Anita and Derek had returned to Fort Collins after living in Hawaii for half a year, so what better way to celebrate than to return to the activity in which we first met: rock climbing. With the weather turning warm over the three-day weekend, we piled into Derek’s car and headed over to Boulder Canyon to do a few outdoor climbs.
Once we got to the proper parking area in the Boulder Canyon, it took us over an hour of quad-busting, foot-slipping scrambling to find Mine Hole Crag, which actually would have not taken long to get to were it not for our navigational skills. Once we found the crag, we started out on Sofa Kingdon, which was about 5.9 in difficulty.
I got the honor of leading this route and being the first to climb on Anita’s new rope, and found Sofa Kingdom to be a pleasant slab. The crux was a mantle move one-third up—a move I could do, although I soon found myself stuck in this position and unsure where to place my right hand next. After 30 seconds of this I resorted to grabbing the quickdraw I had clipped before the mantle, and then saw a three- (or two-) hole pocket I could barely reach. If I seen this earlier, I shouldn’t have needed to grasp the quickdraw, which was cheating!
After Derek pink pointed Sofa Kingdom and Anita top-roped it, we moved over to What’s Mine is Yours—a 5.9 directly over the mine hole. Derek red pointed, I pink pointed, and Anita top-roped. “That was like a gym climb,” I said after going up, since it was short (35 feet) and had a number of interesting, off-balance moves with good holds once you found them.
After the two climbs at Mine Hole Crag, we scrambled down the canyon to The Boulderado, which was literally just a few feet over Highway 119 and across the road from Derek’s car. Here I lead Qs, which was a straight up-and-down climb that looked a bit more intimidating than its 5.9+ rating would suggest.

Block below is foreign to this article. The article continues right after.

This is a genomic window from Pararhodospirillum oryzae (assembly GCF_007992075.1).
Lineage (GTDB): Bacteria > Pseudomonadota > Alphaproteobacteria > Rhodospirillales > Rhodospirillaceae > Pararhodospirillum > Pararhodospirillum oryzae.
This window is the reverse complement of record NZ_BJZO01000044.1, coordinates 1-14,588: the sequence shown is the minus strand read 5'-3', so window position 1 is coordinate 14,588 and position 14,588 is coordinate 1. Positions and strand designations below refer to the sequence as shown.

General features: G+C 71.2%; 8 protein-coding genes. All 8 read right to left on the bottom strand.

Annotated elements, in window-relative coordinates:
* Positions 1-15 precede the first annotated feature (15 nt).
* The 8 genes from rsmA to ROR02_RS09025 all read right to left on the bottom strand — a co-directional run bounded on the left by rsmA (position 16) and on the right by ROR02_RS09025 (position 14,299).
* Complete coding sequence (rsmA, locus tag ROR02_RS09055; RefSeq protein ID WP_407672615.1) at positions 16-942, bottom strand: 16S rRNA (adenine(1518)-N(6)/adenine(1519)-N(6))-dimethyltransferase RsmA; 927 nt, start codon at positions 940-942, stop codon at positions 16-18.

The crux was right before the third bolt, and I made the mistake of loading all my quickdraws on the right side of the harness. I did this because it looked like I’d be climbing to the left of all the bolts and it didn’t occur to me that I’d have to clip some bolts with my left hand like at the crux. Yet I managed to do the maneuver even if it took a few more seconds than it should have, having to cross my left arm in front of my body to grab a quickdraw from the right side of my harness.
“Phew,” said Derek (on belay) after I clipped into the bolt. “I was a little nervous there because if you fell, you could have decked.” I was less nervous because my arms were fresh and the hold I was hanging off with my right hand felt bomber.
The rest of the climb was fun, with solid but pumpy moves. It was best just to move through as quickly as possible. After I topped out and was lowered, Derek and Anita went up on toprope before declaring we were done for the day.
When we got back to the Fort we had a nice dinner/snack at Ras Ka, a wonderful little hole-in-the-wall restaurant with excellent food. It was a fine way to end the day with my friends who—up until now—had been doing more surfing than climbing this year.